I have discovered that  no matter how hard I  try, I often fall short of my own expectations---let alone the expectations of others.  If this is true of me, that I fail--even when trying--then I must understand that even the best and most mature person I know, will also fail herself and me! So, my choice in my writing and in my life, is to give a picture of ideals for which I strive, in the context of the messy world in which I live. I want to sow a picture of beauty, a field of hope, and pattern of unconditional love in the midst of fields of life where there are weeds, rocks and untilled ground.

I have had a history of people very close to me who live in anger and criticism. This sowing of strife has left a string of broken relationships, deep hurt, alienation. Sometimes I am afraid to be around these people because no matter how hard I try or what I say or do, I know that eventually I will do something to arouse their criticism again. (I am choosing not to name these people as they are very close to me and I don't want to unnecessarily hurt them.) I used to think that if I just tried hard enough or did enough, eventually I would  receive the acceptance I was looking for.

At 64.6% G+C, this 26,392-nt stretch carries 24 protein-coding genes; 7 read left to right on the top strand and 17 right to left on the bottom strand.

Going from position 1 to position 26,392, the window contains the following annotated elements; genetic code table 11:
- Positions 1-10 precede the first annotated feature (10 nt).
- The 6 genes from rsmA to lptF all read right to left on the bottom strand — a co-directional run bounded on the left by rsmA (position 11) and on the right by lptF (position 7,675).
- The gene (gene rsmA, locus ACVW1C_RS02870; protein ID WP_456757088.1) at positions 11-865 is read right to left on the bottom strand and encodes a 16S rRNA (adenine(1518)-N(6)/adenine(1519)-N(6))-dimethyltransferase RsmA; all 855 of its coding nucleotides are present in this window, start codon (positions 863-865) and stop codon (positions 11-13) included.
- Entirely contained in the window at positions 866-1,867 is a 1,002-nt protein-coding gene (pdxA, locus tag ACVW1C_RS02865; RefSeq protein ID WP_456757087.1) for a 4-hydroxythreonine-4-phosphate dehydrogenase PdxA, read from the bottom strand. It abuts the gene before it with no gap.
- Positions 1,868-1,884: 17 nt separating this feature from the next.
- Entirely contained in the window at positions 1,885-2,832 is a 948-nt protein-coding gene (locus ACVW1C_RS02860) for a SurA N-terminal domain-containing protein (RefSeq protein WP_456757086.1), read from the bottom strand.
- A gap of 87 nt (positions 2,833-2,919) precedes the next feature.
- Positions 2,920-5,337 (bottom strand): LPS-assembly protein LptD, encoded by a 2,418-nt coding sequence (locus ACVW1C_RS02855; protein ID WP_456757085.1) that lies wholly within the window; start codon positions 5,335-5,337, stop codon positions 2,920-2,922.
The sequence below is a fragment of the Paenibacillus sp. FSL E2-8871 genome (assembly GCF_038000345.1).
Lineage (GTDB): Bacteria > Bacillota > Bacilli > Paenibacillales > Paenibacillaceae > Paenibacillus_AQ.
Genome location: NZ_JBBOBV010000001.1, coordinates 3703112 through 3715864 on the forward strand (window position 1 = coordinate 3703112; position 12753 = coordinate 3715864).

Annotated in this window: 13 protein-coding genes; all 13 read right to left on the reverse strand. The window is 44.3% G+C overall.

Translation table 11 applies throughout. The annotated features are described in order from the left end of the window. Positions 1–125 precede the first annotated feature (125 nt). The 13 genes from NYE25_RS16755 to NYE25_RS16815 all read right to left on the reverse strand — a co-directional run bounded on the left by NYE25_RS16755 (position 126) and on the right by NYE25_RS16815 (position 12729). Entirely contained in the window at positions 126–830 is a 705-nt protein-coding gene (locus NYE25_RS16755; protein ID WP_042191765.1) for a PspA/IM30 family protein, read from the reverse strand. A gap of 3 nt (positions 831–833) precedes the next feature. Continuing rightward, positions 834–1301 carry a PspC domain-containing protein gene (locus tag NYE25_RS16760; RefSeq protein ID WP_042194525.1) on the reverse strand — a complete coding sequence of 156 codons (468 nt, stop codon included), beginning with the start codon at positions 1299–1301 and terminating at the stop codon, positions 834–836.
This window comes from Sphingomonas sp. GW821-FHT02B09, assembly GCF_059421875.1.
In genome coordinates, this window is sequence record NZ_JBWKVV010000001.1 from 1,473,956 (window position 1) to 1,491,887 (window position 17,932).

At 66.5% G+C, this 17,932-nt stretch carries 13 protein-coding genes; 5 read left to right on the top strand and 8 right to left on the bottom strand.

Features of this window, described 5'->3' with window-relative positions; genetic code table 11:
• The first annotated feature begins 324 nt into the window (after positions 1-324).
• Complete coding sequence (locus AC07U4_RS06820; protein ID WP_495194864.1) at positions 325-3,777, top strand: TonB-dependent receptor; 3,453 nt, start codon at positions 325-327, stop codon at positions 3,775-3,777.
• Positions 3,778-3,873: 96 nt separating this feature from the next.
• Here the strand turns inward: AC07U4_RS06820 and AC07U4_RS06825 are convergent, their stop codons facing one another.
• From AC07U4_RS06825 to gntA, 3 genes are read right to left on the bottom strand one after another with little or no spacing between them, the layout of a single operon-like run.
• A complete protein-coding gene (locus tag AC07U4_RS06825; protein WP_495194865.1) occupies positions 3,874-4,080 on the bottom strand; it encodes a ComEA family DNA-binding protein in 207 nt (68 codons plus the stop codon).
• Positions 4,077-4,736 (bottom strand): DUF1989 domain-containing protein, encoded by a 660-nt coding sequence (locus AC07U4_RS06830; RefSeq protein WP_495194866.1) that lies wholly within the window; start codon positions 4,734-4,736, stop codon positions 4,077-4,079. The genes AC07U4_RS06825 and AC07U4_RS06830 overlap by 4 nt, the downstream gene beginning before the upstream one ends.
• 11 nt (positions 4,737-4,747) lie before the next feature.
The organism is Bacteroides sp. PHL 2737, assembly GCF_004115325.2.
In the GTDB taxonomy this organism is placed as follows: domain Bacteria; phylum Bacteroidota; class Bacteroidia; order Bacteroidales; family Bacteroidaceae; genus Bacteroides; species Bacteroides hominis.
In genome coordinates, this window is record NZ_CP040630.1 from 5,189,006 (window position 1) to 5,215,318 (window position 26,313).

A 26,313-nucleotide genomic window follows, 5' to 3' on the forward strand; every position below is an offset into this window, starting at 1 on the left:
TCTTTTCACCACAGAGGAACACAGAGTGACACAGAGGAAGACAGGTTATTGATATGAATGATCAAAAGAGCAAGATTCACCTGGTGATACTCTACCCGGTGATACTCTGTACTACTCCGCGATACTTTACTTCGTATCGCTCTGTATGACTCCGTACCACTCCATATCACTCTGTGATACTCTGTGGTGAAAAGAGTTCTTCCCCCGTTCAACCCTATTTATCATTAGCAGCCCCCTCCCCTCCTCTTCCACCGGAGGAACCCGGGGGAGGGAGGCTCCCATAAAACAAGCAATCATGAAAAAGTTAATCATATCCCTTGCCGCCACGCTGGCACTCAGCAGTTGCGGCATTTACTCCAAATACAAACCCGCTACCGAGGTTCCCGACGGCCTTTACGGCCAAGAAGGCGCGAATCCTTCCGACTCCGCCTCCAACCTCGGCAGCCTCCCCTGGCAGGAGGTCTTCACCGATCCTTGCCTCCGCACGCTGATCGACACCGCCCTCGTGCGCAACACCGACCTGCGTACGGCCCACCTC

But it took many years, to realize that their anger and criticism had nothing to do with me and no matter how hard I tried, I would never be acceptable to them, because the problem was in their own dark and hurting heart. But in order to have in my heart a harvest of peace, and not bitterness or anger; and a harvest of love and not hate and retaliation, I had to seek to plant seeds of God's righteousness, in order that my heart would truly bear a harvest of His making. This required that I pondered what it meant to be like God, to understand through His word, that love covers a multitude of sin; to learn that Jesus Himself, when He was being crucified, "while being reviled, did not revile in return, but kept trusting Himself to God who judges righteously."  (I Peter 2:23) He became my model--that I would choose not to revile those who were angry or negative, but that I, like Jesus, would keep trusting myself to God---to place my issues in His file cabinets and to let Him deal with my difficulties, and then to close the drawer once these issues were safe in His hands.

Instead of hoping that those near me would love me in such a way as to make me feel good about myself, I just kept reading the word everyday----seeking to know my God better, pondering the stories of Jesus, thinking about His communication to me through how He lived and what He said. Now, as I am getting older, I find His love to be deeply satisfying. After literally thousands of hours in His presence over the years, I have been influenced by being in the company of someone so compassionate, loving and strong. I have made peace with Him and appreciate Him. In doing so, I learned that I could give that peace more easily to others, because I didn't have as many expectations of them and I wasn't as dependent on how they responded to me,  in order to feel good about myself.